The Gold Coast remains a good news story and there is a growing belief that this is more than a ‘pre-Commonwealth Games‘ bubble. Developers are investing heavily in sites and many are planning on sitting on them until post-games.



NSW continues a strong growth in both residential approvals and building work. This is translating into increasing difficulties finding finishing trades with preferred subcontractors reporting full work books.  Contractors and subcontractors are remaining loyal to regular clients with whom they have good relationships which is heightening the difficulties for new or inexperienced developers and contractors looking for trades.

Large sites continue to be impacted by union wage and condition pressures, and while demand for subbies remains high, this will continue to have spill over effects into smaller residential construction.

Supply and demand have remained better than expected, predominantly for smaller more affordable houses and apartments. The NSW State Government appears to be amending planning laws to ensure affordability is made a priority and the supply for these dwelling types increase. There is still a risk lenders are 'blacklisting’ areas and changing borrowing requirements where localised product supply is high.

Unlike other States, Infrastructure investment remains very strong due to government spending on roads and rail. Private spending on large subdivisions and growth centres is also fuelling strong growth in civil construction.

Areas such as Illawarra and Wollongong continue to thrive off the back of both the growth in the Sydney market and increases in local amenity. Supply of residential apartments and subdivisions in these areas is growing in line with demand for a more affordable product.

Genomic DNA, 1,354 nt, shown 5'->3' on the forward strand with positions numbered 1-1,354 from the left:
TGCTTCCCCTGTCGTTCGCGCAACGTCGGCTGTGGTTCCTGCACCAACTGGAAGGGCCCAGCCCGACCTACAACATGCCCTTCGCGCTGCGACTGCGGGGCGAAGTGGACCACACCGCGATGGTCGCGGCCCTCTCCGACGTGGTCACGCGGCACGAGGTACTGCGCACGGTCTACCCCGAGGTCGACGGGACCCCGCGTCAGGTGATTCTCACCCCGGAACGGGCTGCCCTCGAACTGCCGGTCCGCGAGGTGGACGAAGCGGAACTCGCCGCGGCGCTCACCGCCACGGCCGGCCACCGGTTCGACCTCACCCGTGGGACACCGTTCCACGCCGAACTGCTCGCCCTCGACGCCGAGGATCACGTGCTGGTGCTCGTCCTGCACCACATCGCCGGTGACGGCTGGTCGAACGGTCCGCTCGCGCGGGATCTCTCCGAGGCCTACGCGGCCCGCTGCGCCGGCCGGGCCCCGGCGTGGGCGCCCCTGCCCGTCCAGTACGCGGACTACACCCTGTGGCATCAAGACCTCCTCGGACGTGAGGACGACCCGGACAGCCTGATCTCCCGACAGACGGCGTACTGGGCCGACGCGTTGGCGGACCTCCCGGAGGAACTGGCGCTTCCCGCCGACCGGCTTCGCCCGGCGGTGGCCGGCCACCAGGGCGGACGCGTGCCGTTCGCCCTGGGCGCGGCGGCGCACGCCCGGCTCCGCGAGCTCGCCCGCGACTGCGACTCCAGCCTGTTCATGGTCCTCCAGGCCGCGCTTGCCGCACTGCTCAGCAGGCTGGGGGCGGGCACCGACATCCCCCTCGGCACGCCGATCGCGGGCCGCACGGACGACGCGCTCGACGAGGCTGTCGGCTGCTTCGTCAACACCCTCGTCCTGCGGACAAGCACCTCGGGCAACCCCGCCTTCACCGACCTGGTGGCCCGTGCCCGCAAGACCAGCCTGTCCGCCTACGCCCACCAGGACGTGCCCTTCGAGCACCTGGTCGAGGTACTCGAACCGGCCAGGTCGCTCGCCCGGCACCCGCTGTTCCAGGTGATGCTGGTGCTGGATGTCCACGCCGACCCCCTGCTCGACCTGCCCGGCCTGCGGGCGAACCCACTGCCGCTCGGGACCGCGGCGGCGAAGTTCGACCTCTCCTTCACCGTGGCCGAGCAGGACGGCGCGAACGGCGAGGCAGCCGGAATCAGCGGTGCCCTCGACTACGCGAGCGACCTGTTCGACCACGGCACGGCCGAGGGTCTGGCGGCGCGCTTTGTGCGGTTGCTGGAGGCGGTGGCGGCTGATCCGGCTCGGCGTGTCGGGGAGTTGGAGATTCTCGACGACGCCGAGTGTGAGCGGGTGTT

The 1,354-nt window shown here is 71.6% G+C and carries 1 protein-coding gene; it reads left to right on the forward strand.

While residential approvals remain high in dollar terms, actual commencements are off their recent highs and are expected to remain so over the next 12 months. However, this doesn’t mean that there isn’t plenty of work in both the low and mid-rise residential sector. The construction market is supported by increases in Government and non-residential investment and there is confidence that the economy will continue to grow.

While there remains wage growth pressure, the slight shift from large scale unionised projects to mid-rise residential and civil projects is having a dampening effect.



Written by

Michael Ivey – Partner and CEO of Mitchell Brandtman


The Urban Developer is proud to partner with Mitchell Brandtman to deliver this article to you. In doing so, we can continue to publish our free daily news, information, insights and opinion to you, our valued readers.

Show Comments
advertise with us
The Urban Developer is Australia’s largest, most engaged and fastest growing community of property developers and urban development professionals. Connect your business with business and reach out to our partnerships team today.
Article originally posted at: